Salt Peter married punk and an avant garde approach to alternative rock in the late ’90s and, in the process, became one of the most intriguing and exciting bands on the Western New York independent music scene. Its members eventually scattered after releasing the rather brilliant “NaNO3” album.
On Friday, in Lewsiton’s Water Street Landing, the band’s original members – guitarist/vocalist Anthony Aversa, keyboardist/sample master Rob Tweedie, bassist James Colquitt and drummer Steve Puglisi – reassembled to celebrate the release of album number two, the seven-years-in-the-making “Ameraka.”
A full house greeted the band, as a Tweedie drum loop provided a vaguely hip-hop-ish backdrop for the band members to ease their way into. Throughout the evening, Salt Peter would play the whole of “Ameraka,” interspersed with various free-form improvisations and occasional brief covers of tunes, most meant to bait and tease the audience. (Aversa rather perversely returned to the iconic opening rig of the played-to-death southern rock anthem “Sweet Home Alabama” throughout the night, but he’d break it off every time by stating “No Skynyrd, no way.”)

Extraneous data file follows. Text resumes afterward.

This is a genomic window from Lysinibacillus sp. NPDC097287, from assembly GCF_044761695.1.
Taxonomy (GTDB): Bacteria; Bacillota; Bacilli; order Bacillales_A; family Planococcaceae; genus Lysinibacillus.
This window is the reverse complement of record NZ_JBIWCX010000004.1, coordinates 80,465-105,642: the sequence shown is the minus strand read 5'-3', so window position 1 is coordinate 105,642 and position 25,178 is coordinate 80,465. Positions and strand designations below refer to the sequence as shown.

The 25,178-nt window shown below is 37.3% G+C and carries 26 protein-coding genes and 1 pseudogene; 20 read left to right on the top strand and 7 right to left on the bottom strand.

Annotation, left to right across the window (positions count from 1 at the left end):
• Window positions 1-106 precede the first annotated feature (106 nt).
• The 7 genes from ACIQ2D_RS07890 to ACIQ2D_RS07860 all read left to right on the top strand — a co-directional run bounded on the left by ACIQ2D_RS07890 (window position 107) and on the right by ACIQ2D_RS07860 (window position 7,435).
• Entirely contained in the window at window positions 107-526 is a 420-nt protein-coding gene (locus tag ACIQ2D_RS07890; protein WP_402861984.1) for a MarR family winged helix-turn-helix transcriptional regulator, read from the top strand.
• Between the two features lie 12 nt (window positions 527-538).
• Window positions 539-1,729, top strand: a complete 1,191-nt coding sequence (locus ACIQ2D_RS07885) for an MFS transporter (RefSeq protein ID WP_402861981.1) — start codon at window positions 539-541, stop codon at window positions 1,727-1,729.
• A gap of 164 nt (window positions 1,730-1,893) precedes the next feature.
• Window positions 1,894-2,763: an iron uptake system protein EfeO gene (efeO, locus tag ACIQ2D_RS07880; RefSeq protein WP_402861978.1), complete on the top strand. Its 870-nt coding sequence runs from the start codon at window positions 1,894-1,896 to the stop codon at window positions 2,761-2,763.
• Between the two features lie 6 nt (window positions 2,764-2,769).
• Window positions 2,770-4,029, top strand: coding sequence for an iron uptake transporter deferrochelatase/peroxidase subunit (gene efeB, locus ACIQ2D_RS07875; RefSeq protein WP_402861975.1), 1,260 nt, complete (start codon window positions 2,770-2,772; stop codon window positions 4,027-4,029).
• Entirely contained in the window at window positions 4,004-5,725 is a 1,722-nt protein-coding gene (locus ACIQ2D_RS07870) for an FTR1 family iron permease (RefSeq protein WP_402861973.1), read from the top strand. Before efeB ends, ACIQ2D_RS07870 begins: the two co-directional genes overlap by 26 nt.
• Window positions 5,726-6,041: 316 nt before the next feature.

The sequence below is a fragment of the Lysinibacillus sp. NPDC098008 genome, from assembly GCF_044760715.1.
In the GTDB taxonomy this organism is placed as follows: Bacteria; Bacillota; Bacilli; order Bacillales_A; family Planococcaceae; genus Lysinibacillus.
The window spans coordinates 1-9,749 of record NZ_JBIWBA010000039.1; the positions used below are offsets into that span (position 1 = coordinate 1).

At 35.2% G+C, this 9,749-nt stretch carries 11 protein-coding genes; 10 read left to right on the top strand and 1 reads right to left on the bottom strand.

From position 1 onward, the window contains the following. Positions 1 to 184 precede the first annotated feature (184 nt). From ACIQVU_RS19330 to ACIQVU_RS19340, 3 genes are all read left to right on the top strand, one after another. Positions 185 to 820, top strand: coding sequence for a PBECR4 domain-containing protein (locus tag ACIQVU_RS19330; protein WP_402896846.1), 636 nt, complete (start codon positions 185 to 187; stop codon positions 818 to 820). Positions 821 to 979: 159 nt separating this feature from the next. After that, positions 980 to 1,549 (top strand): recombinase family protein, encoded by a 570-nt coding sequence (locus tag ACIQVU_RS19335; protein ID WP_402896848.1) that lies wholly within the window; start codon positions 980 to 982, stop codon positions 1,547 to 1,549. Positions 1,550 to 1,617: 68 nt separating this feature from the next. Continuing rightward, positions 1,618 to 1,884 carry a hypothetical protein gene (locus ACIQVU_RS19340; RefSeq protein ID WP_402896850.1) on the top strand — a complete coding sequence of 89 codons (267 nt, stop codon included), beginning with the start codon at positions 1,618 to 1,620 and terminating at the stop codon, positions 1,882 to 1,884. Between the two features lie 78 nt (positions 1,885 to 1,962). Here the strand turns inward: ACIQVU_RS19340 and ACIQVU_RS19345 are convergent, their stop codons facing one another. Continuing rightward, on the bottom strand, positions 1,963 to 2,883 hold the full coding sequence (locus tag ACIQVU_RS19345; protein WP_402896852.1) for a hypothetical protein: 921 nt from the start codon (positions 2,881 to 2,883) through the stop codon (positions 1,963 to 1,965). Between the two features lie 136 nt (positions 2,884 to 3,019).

“Ameraka” is a bit of a concept album, though no straight narrative connects the pieces. Rather, the songs point to a sort of corporate controlled dystopia, in which the masses are the sheep, and mass communication – television, in particular – is the shepherd. One needn’t be in tune with this particular philosophy in order to fall beneath the sway of Salt Peter’s gritty and grinding funk, however. From the outset, the band was in fiery form, and if the music was perhaps off-putting to listeners who might’ve been raised on more conventional pop, for those attuned to experimental sounds, this was pure gold.
The strongest songs of the evening – “Trippin’ with Beelzebub,” the new album’s title track and “Drop Lock and Load” among them – suggested a smoldering hybrid of iconic funk/hip-hop band Soul Coughing’s finest work and a more acerbic version of “Kid A”-era Radiohead.
All of this revolved around Aversa’s unique guitar playing, a psychedelic blues-funk melange, played fingerstyle and at a visceral volume. Aversa led the grooves throughout, responding to Tweedie’s assortment of loops and keyboard lines, and weaving gnarly double-stop figures atop the relentless propulsion propagated by rhythm section partners Puglisi and Colquitt.
When this clicked, as it did during the majority of the performances – the only exception being a loose, giddy and fun “Buffalo Orange Juice” – the effect was simply breathtaking.
The live versions of these brave, adventurous new songs packed raw power, finesse and abundant funk. That said, the CD itself is more than worth exploring. Learn about “Ameraka” through